So today Carpenter et al published a horribly unreliable and flawed analysis of bedsharing. This scaremongering piece of ‘science’ (I use that term loosely) does not add to public understanding of the safety of bedsharing – far from it, it shrouds it in more myth and mystery and, in my opinion, is incredibly dangerous.
Why dangerous you ask? Their bold statement that bedsharing is 5 times more dangerous than a baby sleeping in it’s own sleep space may be incorrect (more later), but worse than being incorrect it is a claim that will doubtless scare thousands of tired and highly vulnerable new parents around the world. Those very parents who through sheer exhaustion are liable to fall asleep on a sofa with their baby, or in bed at night after a long night feed, babe in arms surrounded by fluffy pillows and cushions, perhaps their systems full of the opiate based analgesic they are still taken to recover from their C-Section. Two highly dangerous sleeping arrangements I’m sure you’ll agree? Two highly dangerous sleeping arrangements that COULD HAVE BEEN AVOIDED if they had known the REAL risks of bedsharing and how to minimise them.
You see the Carpenter research has many flaws, aside from the damaging call to action they propose they have just missed far too many variables for the research to be considered of any use to society. These missing variables are:
Now publishing research, and even worse – public health advice, based on missing variables is not only stupid, it’s dangerous.
Consider this scenario:
LATEST NEWS: RESEARCH SAYS DRIVING CARS IS DANGEROUS – NEVER DO IT!!!
Today, new research just in says that driving cars is so dangerous that you should never do it, so many people are likely to die in car accidents that today’s information strongly suggests that all humans should be told cars are deadly and they should stop sitting in them immediately. We have looked at things that make driving supposedly safer, like making sure your car is in good condition, not drinking and driving and passing your driving test, so we can assure this this information is valid.
Imagine if this ‘research’ forgot a few points, say:
- The effect of prescription medication that makes you drowsy
- The effect of driving when you are overly tired
- The effect of driving for hours on end without a break
- The effect of driving whilst talking on a mobile phone
- The effect of driving without your glasses if you wear them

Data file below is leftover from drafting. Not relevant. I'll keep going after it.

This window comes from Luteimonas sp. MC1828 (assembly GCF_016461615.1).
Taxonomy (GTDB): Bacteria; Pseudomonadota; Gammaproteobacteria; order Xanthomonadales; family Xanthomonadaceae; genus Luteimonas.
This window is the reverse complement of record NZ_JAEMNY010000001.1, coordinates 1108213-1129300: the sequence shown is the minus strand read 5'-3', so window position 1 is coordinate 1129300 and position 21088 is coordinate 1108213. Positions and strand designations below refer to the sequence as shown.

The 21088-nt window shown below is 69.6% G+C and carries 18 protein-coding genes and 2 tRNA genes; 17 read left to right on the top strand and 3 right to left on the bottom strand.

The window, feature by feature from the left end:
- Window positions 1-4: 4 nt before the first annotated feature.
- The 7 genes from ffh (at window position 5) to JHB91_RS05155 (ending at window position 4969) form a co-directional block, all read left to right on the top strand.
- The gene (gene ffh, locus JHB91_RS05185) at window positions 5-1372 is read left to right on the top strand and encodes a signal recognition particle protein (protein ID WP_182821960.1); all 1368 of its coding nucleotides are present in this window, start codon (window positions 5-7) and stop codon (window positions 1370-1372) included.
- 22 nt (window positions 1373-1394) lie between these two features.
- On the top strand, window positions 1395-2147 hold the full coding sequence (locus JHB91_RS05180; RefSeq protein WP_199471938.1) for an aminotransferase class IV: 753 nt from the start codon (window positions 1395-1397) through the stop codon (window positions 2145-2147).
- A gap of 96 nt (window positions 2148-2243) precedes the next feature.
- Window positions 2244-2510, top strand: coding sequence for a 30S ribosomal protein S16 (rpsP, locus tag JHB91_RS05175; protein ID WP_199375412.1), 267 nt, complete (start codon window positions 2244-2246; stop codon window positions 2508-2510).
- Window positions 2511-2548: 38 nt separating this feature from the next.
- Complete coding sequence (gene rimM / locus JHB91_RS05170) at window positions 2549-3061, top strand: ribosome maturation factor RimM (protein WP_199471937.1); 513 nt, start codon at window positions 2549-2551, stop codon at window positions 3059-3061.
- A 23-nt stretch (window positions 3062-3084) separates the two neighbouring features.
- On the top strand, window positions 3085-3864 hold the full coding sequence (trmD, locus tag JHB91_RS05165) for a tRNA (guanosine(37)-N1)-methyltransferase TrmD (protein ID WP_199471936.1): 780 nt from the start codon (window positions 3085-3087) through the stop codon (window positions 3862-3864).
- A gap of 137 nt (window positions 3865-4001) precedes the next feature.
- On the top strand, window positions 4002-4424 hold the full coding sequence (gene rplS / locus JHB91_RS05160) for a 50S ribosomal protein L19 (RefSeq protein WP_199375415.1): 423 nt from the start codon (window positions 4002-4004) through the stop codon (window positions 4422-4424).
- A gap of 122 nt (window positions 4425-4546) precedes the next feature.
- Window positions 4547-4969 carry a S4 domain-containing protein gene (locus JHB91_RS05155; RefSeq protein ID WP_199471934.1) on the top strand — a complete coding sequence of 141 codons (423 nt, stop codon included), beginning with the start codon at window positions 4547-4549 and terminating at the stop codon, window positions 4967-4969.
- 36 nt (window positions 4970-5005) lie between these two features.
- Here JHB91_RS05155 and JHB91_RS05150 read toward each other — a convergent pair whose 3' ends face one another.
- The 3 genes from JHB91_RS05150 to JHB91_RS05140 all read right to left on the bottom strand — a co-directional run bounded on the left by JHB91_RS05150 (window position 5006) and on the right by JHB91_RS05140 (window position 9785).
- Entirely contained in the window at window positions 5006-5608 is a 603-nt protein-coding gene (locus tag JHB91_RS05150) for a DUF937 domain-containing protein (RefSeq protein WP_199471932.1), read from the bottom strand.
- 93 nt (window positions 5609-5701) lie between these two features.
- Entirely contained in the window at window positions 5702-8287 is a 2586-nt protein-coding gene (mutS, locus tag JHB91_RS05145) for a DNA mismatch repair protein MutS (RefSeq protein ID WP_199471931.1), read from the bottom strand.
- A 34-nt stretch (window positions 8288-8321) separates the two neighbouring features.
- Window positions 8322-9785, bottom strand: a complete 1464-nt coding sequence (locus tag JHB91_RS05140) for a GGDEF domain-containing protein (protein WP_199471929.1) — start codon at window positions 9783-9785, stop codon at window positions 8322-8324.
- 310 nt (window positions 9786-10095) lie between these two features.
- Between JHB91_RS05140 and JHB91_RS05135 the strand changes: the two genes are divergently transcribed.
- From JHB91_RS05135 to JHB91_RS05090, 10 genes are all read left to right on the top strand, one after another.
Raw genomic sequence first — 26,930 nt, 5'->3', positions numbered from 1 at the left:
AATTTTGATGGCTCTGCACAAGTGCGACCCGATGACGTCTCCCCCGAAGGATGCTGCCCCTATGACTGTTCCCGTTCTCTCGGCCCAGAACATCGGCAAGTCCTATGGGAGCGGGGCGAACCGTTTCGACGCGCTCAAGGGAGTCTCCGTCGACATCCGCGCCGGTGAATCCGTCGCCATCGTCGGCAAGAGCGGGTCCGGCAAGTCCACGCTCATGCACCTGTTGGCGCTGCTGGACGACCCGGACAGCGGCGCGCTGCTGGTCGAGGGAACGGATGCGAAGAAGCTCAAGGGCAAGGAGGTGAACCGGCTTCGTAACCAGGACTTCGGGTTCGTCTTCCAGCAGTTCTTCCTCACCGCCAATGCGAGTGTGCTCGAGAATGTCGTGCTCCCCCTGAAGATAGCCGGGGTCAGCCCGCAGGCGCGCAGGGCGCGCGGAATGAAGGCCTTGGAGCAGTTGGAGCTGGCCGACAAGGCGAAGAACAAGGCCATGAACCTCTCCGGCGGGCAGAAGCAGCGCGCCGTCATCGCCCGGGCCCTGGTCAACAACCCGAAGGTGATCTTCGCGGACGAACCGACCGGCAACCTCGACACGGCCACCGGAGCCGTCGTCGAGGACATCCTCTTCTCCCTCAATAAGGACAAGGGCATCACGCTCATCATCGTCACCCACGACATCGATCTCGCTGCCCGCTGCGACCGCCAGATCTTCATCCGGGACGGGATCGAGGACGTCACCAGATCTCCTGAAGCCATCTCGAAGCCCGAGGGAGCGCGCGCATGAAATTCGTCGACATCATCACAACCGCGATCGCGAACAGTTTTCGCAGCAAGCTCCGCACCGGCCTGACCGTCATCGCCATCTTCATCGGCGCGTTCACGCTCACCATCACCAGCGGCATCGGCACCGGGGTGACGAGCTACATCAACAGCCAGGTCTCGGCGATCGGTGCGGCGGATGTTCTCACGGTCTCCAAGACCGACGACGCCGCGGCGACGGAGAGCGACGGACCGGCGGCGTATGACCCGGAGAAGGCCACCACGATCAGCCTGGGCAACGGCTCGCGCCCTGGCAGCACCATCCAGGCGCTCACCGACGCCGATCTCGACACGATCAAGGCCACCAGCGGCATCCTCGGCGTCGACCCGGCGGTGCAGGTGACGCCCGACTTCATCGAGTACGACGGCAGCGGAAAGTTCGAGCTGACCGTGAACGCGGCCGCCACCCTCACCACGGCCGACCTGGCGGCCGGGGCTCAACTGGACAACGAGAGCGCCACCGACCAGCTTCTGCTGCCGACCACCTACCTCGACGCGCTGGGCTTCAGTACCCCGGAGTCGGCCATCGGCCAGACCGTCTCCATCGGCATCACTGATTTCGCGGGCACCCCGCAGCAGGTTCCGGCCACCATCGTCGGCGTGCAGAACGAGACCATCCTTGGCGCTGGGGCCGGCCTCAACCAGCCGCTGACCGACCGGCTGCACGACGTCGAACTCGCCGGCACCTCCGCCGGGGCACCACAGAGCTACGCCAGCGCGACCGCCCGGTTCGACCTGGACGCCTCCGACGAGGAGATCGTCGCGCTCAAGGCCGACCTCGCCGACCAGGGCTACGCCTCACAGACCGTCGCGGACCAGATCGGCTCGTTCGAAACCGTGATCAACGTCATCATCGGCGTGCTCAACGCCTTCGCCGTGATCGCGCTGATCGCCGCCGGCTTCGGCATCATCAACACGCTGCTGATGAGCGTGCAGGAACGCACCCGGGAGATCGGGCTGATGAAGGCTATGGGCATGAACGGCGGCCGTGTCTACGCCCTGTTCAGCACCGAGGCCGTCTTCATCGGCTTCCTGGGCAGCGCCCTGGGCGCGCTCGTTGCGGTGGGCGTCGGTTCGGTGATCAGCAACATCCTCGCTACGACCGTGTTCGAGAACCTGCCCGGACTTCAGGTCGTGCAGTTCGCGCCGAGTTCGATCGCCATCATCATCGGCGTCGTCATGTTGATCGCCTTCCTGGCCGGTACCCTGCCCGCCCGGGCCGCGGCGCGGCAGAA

- The effect of driving well into your pensioner years with failing eyesight and reactions
Now clearly this research into car safety would need to be discounted – there are just too many, vital, safety variables they didn’t include (because previous research didn’t study them). In fact if research like this came out there would be a public outcry “This is STUPID – what on earth are they talking about?”
Get where I’m going? Hey, I don’t want to be rude and call Carpenter et al. stupid, but hmmmmm you’ve gotta wonder what they were thinking when they sent out their press release to the world’s media. I’m only a Psychology undergrad and even *I* can see the mega holes in their research – peer review you say? Hmmmmmmmm
The REAL Way Forward.
Just in my driving example above – the REAL key is INFORMATION, information, information…..inform people of the risks, the benefits and importantly how to minimise those risks. Just as in the driving example if we’re taking prescription meds the PIL says “do not drive or operate heavy machinery whilst taking this medication” – they need to add “do not share a bed with an infant”. Cigarette packets need to feature information “If you smoke in pregnancy and/or afterwards it is highly dangerous for you sleep with your infant” and so on.
Currently ‘the powers that be’ are not getting this important information out. The fact of the matter is parents will ALWAYS sleep with their babies (indeed research estimates that 60-80% will do so at least once!), this sort of research and message is NOT going to stop that – but (and it’s a big but) what it will do is stop them from understanding how to do so with as little risk to the infant as possible.
In my opinion it is vital that we stop this circular science and instead focus on how to help those parents who still wish to share a bed with their baby and to educate those who may do so accidentally.
THIS is a good starting point.
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